A pistol sword is a sword with a pistol or revolver attached, usually alongside the blade. It differs from a rifle with a bayonet in that the weapon is designed primarily for use as a sword, and the firearm component is typically considered a secondary weapon designed to be an addition to the blade, rather than the sword being a secondary addition to the pistol. In addition, the two components of these weapons typically cannot be separated, unlike most bayonet-fixed rifles.
Historically, some flintlock pistols of the 17th and 18th centuries were constructed as gun-swords, with the barrel of the pistol attached to the side of the blade of a shortsword or dagger. A shell guard protected the firing mechanism when it was used as a sword. These were used by French and German hunters to kill wounded wild boar. Examples of these weapons can be found in the armoury of Wawel Castle (Kraków, Poland). Similar weapons were made in India, including the Katar (कटार), a thrusting dagger, modern variants of which may feature a single-shot pistol built into one side.
In 1838, the United States Navy developed the .54 caliber, single-shot smoothbore Elgin pistol, which was equipped with an 11.5-inch Bowie knife blade and was intended for use by boarding parties; it was the first percussion cap gun in naval service, but only 150 were made. The Navy specifically intended them for the Wilkes-South Seas expedition. Reportedly, in 1840 a naval landing party used the pistol to good effect when Fijian warriors attacked the sailors on the island of Malolo. A few Elgin pistols were still in use during the US Civil War, but proved unpopular. The Navy quickly replaced them with the M1860 Cutlass, which remained in service until the 1940s. Some found their way into civilian hands and some ended up in the Old West.
Pinfire cartridge gun-swords were produced in Belgium during the mid-19th century, although in limited quantity. These custom-made weapons were sometimes used by European officers and featured a loading gate behind the basket hilt. In 1866 T Rauh of Solingen filed a United States patent on the design of a 9mm caliber pistol sword with a 32in blade.
During World War I, the British manufactured a limited number of Webley revolvers with folding blades, similar in design to the Pritchard pistol bayonet. These were used by officers in the trenches for close quarters fighting as the confined space made it difficult to use a sword. However, few were produced due to the expense and scarcity of raw materials.
A rare variant of the World War II Japanese Nambu automatic pistol was a pistol sword. It is possible that this non-regulation weapon was privately purchased by an officer as only one example is known to exist.
Another notable example of a pistol sword was the Swedish 1865 Cutlass Pistol; 500 were ordered by the government and issued to prison guards. It was a breech-loading 2 shot weapon with a 14in by 2in blade weighing 2.5 lb. A few ended up on the other side of the Atlantic and one became part of Buffalo Bill's gun collection.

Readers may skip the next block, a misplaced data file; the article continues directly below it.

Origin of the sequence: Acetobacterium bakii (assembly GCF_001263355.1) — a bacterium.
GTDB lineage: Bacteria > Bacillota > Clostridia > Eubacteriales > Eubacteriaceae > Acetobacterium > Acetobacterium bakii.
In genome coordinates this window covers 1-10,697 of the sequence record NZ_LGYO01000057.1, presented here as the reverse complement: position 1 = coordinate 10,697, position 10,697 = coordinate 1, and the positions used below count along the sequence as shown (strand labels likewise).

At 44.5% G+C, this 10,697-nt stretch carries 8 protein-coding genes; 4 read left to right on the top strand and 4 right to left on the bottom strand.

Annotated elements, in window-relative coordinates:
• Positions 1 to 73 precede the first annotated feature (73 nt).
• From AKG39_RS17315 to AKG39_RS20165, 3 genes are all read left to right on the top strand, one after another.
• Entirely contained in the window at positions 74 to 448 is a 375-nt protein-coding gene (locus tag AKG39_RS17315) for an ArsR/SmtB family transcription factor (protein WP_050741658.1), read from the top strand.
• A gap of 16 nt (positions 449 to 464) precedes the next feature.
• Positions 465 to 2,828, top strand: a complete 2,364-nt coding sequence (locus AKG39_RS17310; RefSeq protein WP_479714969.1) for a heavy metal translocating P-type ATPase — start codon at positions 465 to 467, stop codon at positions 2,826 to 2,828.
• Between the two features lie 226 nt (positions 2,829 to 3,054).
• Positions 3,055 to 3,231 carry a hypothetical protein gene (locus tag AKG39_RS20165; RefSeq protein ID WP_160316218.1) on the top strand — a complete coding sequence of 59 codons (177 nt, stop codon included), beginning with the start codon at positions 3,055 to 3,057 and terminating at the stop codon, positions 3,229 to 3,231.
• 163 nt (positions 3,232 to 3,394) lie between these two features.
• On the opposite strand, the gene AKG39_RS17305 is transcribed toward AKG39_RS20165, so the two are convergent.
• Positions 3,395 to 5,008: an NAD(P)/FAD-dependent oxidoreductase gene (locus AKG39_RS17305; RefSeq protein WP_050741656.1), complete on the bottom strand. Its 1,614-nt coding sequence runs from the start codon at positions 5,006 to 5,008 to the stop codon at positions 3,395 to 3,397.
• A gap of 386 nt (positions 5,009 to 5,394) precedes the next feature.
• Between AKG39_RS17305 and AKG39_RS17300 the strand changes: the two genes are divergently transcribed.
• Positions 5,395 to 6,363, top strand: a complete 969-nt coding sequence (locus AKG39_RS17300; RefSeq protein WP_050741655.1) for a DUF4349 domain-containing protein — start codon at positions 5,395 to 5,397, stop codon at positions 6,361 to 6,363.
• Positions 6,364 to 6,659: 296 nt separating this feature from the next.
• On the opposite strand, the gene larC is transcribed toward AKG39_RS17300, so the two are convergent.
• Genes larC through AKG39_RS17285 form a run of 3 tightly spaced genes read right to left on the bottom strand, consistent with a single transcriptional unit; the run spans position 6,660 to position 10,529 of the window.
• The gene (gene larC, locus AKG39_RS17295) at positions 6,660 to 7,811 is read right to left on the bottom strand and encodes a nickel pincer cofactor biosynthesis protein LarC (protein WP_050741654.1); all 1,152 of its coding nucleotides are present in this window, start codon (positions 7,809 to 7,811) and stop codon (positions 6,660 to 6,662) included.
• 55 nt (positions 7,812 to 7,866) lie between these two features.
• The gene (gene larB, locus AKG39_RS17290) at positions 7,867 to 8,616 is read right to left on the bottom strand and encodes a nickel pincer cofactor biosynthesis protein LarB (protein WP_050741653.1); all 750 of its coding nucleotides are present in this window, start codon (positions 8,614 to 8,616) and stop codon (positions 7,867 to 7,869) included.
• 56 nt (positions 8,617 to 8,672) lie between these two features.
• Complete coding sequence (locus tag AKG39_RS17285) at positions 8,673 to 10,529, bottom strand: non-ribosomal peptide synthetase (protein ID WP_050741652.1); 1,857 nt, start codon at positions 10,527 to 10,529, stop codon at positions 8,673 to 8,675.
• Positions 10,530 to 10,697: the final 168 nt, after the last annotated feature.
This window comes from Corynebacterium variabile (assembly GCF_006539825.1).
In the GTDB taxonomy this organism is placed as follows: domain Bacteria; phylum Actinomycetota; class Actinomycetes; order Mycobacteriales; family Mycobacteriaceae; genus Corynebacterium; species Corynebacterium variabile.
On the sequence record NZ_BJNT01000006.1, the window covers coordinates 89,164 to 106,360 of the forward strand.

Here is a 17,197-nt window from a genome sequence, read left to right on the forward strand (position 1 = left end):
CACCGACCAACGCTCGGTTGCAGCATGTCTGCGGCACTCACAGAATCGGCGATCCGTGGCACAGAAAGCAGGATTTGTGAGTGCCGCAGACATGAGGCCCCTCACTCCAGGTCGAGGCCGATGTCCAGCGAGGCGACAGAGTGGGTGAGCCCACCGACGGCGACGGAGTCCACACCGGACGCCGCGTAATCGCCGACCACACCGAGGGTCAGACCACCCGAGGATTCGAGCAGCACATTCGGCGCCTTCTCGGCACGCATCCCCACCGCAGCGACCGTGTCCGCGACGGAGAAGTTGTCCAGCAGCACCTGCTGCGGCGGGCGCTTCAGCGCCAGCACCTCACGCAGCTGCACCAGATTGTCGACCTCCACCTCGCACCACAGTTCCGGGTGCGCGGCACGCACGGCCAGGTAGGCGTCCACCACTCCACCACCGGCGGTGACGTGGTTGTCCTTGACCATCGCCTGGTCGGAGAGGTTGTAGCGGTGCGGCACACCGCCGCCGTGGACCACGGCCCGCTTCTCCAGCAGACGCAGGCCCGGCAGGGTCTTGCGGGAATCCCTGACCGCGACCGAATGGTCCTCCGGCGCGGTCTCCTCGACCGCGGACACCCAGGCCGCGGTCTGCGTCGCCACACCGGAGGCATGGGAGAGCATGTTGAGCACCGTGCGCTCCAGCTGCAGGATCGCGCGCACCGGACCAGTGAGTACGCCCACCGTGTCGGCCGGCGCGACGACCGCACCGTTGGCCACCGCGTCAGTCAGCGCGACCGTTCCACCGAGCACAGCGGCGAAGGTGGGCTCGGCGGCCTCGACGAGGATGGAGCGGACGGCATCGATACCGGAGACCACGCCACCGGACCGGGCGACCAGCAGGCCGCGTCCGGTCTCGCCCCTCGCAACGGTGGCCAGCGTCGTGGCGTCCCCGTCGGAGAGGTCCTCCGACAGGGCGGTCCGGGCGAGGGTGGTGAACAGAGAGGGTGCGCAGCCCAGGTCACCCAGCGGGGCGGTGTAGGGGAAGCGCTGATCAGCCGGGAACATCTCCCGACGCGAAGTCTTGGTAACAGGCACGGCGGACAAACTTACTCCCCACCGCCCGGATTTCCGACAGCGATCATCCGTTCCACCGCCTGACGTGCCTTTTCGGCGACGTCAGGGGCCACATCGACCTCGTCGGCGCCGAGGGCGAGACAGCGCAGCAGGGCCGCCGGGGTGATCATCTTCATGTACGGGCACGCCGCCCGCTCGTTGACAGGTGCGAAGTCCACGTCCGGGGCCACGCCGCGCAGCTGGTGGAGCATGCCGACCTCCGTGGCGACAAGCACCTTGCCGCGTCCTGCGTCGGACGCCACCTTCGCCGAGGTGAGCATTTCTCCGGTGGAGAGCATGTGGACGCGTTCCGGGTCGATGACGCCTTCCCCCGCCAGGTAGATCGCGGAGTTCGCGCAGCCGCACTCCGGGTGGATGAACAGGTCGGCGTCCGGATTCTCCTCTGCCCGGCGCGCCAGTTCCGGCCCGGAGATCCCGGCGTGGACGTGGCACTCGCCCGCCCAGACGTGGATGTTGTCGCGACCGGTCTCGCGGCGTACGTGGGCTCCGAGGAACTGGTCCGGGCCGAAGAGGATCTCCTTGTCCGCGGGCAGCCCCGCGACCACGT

In the late Victorian era, some French swordsticks had built-in pinfire pepperbox revolvers to increase their lethality; these were carried by civilians for self-defence. However this idea was far from new; combination swordsticks and wheel lock pistols have been in use since the 16th century.
Pistol swords were not widely used and became uncommon relatively quickly, due to their expense and because instead of getting two weapons in one, one got a heavy pistol and a heavy, off-balance sword, as shown by the poor performance of the Elgin pistol.
Modern versions occasionally appear on the market, however, as novelties or collectors' items, including the Sierra Madre knife pistol.
German sword pistol, 1580s.
Sword cane with wheel-lock firearm from the Nationalmuseet, Copenhagen
Dated to the end of the 16th century, this sword cane (already a combination weapon) also incorporates a wheel-lock firearm.
A billao (Somali: billaawe), also known as a belawa, is a horn-hilted Somali shortsword. It served most notably as a close-quarters weapon in the Dervish State, at the turn of the 20th century.Cinquedea
The cinquedea is a civilian short sword (or long dagger). It was developed in northern Italy and enjoyed a period of popularity during the Italian renaissance of the 15th and early 16th centuries.
The name cinquedea means "five fingers", and it describes the width of the blade next to the guard. The blade was heavy, about 45 cm (18 in) in length, and tapered to a somewhat rounded point. The grip was simple with a small pommel, and the guard was curved with the concave side toward the point. There were typically several fullers along the wider sides of the blade to lighten the weapon. The wide blade was useful for decorative etching. The wide blade was also used for attacking rather than the point of the blade.This weapon was varied in size, being anywhere in size from 10" to 28". It was often carried in place of a knife or larger sword. It is depicted in period art as sometimes being carried horizontally next to the buttocks so that it could be drawn laterally from the back. The cinqueda was able to deal cutting blows unlike most other daggers because of its size and shape.Combination weapons